The Research Library: Catherine the Great’s personal 40,000 volume collection of books forms the core of this library, one of the oldest and largest in Russia. Now it consists of over 800,000 books on art, history, architecture and culture in all manner of languages. A section of Rare Books and Manuscripts consists of over 10,000 especially rare items: European and Russian manuscripts; early Russian and Western printed books; artistic book covers; uniquely decorated presentation gifts from the Emperors’ libraries; and autographs of famous people..
Department of Manuscripts and Documents: Established as an independent department in 1980, it combines the documentary and photographic archives of the museum, the acquisition of which began in 1805. The manuscripts are divided into 67 sub-collections consisting of 37,392 items. The Hermitage first began receiving photographic materials in the middle of the 19th century, and has one of the world’s largest collections of daguerreotypes. The photographic archive was set up in the 1920s, and now includes 75,134 negatives, and about 1,000 photographs.
Department of Education: 1925, the year public excursions commenced at the Hermitage, marks the formal beginning of department, although the Hermitage was engaged in educational activities even earlier. Today, the department’s 137 highly-qualified and multi-lingual staff annually conduct more than 30,000 Museum tours for groups ranging from schoolchildren to VIPs, and present over 500 lectures on a wide variety of topics.
Department of Electronic Publications: Since its establishment in 2009, the professionals of this department have supported the content requirements of the Hermitage’s website; in preparing video and multimedia applications for the Museum’s educational center; and in providing information support of temporary and permanent exhibitions.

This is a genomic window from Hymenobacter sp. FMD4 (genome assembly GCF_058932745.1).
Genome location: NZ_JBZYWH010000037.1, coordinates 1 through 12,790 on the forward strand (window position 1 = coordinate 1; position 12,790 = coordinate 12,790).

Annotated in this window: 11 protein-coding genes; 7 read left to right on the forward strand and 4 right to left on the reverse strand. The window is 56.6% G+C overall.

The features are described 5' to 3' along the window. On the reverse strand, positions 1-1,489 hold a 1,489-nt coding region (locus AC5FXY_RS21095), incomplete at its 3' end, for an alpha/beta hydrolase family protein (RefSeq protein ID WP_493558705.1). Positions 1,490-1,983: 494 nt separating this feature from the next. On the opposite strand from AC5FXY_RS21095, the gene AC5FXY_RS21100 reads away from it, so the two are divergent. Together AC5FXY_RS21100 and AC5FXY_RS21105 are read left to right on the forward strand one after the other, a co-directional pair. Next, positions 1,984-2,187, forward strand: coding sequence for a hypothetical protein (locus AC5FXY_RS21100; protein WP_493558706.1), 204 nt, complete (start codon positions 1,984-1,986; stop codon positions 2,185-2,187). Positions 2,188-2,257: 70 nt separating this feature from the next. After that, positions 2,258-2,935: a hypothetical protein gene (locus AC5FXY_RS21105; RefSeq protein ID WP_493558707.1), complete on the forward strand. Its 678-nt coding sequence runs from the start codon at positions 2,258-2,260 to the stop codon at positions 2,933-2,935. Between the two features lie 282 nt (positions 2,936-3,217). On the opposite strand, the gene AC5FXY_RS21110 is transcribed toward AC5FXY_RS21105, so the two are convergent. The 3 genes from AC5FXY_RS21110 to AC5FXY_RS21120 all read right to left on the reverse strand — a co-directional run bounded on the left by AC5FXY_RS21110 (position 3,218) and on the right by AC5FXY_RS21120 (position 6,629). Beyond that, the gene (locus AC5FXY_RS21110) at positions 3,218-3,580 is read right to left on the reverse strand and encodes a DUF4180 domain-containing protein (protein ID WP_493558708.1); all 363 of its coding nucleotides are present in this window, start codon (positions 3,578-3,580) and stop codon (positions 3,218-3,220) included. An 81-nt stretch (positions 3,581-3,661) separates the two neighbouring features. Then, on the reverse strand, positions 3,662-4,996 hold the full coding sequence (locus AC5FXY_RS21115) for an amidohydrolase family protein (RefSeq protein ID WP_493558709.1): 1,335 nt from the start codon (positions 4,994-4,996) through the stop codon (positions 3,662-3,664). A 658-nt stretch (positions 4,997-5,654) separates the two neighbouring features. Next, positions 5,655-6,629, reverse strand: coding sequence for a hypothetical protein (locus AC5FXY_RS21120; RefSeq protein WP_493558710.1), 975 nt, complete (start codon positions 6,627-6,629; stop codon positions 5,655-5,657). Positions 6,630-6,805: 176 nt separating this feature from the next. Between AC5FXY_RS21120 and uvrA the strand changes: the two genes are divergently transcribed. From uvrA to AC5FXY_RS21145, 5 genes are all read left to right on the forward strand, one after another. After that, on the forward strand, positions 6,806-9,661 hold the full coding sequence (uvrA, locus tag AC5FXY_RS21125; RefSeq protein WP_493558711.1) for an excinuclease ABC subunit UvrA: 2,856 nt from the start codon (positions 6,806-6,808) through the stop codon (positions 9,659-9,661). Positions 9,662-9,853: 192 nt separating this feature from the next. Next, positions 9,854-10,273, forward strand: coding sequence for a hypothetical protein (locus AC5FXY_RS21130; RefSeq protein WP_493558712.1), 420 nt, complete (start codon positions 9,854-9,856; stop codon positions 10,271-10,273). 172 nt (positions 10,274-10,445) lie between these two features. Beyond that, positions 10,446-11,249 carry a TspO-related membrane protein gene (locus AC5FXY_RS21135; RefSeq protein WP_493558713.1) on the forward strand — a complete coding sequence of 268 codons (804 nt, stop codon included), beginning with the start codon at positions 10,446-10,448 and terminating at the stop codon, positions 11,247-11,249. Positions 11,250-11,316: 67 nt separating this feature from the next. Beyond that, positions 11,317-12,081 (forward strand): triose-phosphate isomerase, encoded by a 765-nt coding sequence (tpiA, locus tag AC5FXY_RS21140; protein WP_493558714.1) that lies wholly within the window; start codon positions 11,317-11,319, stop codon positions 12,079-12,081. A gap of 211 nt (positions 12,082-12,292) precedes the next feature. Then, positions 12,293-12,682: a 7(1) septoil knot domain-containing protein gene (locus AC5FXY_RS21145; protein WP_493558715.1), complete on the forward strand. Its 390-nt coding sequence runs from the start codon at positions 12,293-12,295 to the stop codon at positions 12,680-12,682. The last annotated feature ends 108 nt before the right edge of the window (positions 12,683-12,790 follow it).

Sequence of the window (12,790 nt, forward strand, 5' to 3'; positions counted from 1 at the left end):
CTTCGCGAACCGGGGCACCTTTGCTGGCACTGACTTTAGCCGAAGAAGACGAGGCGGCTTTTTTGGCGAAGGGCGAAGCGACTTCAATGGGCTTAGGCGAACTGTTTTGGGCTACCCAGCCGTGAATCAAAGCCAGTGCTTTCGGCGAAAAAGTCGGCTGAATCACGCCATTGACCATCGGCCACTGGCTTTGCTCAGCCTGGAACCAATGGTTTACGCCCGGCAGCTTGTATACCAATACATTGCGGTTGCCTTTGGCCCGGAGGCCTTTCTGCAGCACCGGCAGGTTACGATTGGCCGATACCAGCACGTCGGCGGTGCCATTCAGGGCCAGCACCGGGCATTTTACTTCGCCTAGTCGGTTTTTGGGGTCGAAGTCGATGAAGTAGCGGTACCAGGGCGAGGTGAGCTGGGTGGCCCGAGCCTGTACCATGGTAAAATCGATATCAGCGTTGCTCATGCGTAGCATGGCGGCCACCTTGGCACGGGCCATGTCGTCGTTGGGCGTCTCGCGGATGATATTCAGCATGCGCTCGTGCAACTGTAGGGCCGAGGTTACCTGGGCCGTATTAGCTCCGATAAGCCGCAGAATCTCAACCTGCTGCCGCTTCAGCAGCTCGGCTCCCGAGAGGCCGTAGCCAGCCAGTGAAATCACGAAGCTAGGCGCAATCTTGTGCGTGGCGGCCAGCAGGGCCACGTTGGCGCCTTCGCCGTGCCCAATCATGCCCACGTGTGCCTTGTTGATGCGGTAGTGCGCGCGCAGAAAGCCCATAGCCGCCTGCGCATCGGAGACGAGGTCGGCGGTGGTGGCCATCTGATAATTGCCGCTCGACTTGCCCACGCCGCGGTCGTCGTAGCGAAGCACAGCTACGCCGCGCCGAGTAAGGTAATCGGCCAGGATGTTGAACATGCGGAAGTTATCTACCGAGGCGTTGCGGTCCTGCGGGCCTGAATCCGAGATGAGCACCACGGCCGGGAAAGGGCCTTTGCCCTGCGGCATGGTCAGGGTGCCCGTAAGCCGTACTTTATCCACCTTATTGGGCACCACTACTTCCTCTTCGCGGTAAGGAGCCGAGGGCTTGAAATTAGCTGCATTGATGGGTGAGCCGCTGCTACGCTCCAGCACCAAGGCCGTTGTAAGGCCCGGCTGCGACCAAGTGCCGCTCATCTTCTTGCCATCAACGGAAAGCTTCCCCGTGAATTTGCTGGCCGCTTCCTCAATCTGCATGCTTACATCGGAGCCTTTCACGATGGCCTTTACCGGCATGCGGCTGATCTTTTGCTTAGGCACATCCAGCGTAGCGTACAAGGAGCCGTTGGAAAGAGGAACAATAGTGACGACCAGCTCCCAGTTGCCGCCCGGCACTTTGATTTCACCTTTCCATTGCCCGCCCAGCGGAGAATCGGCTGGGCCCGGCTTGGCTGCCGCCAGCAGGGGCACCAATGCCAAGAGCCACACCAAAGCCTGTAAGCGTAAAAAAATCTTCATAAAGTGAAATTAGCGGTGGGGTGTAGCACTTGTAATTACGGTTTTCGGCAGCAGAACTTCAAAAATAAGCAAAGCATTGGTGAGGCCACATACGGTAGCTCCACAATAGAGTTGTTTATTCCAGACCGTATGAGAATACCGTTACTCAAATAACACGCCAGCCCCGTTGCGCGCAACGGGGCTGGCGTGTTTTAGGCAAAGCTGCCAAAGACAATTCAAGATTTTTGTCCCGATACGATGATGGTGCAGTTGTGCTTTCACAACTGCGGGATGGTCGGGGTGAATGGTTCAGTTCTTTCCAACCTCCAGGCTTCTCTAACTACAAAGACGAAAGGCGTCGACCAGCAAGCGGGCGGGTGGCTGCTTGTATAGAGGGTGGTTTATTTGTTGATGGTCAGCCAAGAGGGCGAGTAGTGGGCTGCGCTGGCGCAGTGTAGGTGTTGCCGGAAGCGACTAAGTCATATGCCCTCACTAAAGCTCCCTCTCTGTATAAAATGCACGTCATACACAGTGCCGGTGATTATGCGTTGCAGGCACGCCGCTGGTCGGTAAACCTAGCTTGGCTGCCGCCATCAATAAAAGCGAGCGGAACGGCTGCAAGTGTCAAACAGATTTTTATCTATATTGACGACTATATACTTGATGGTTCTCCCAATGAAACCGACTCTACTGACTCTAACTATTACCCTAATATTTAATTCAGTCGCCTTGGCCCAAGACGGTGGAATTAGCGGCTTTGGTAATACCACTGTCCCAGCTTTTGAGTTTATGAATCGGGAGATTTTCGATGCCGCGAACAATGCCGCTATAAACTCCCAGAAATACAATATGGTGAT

Department of History and Restoration of Architectural Objects: First established in 1975 as the Office of the Chief Architect, it became a research department in 1992. The staff members deal with problems inherent in the preservation of the Hermitage’s unique architectural complex of buildings; their adaptation to modern operational conditions; and the carrying out of their architectural restoration.
The Laboratory for Biological Control: Originally established in the 1960s to combat insect pests, it became a research laboratory around 1990 and consists of experienced and specialized biologists (entomologists, mycologists, microbiologists and climatologists).
Department of New Acquisitions: Established in 2000, this department processes the accession of items to the State Hermitage and handles administrative matters related to internal exhibitions within the Museum.
The School Center. The staff members develop specialized programs for children of pre-school and elementary school pupils. The Center has functioned as an independent unit since 1999. It includes the Art Studio, Lecture Hall, various after-school study groups, as well as something unique to the Hermitage: the Young Archeologist Club and the Young Art Historians Club.
Department of Scientific Documentation: This Department maintains the inventory register of all objects in the Hermitage, whether on display or in storage, as well as controlling their movements; registering new acquisitions; verifying documentation; and checking as needed their availability for display or loans. The staff members are also developing a master electronic inventory of all museum collections.
Department of Scientific Restoration and Conservation: The Department includes thirteen laboratories: easel painting, tempera painting, monumental painting, Oriental painting, graphics, sculpture and gemstones, applied arts monuments, organic materials, fabrics, clocks and musical mechanisms, precious metals, furniture, and luster ware
Department of Scientific and Technical Examination: In 1936, this department became the first X-ray facility in Russia and one of the first in the world. It functioned as an independent laboratory since 1970 but, after being joined with the chemical laboratory in 1997, it became an independent department. It has become one of the largest centers for the scientific and technical examination and authentication of works of art in Russia.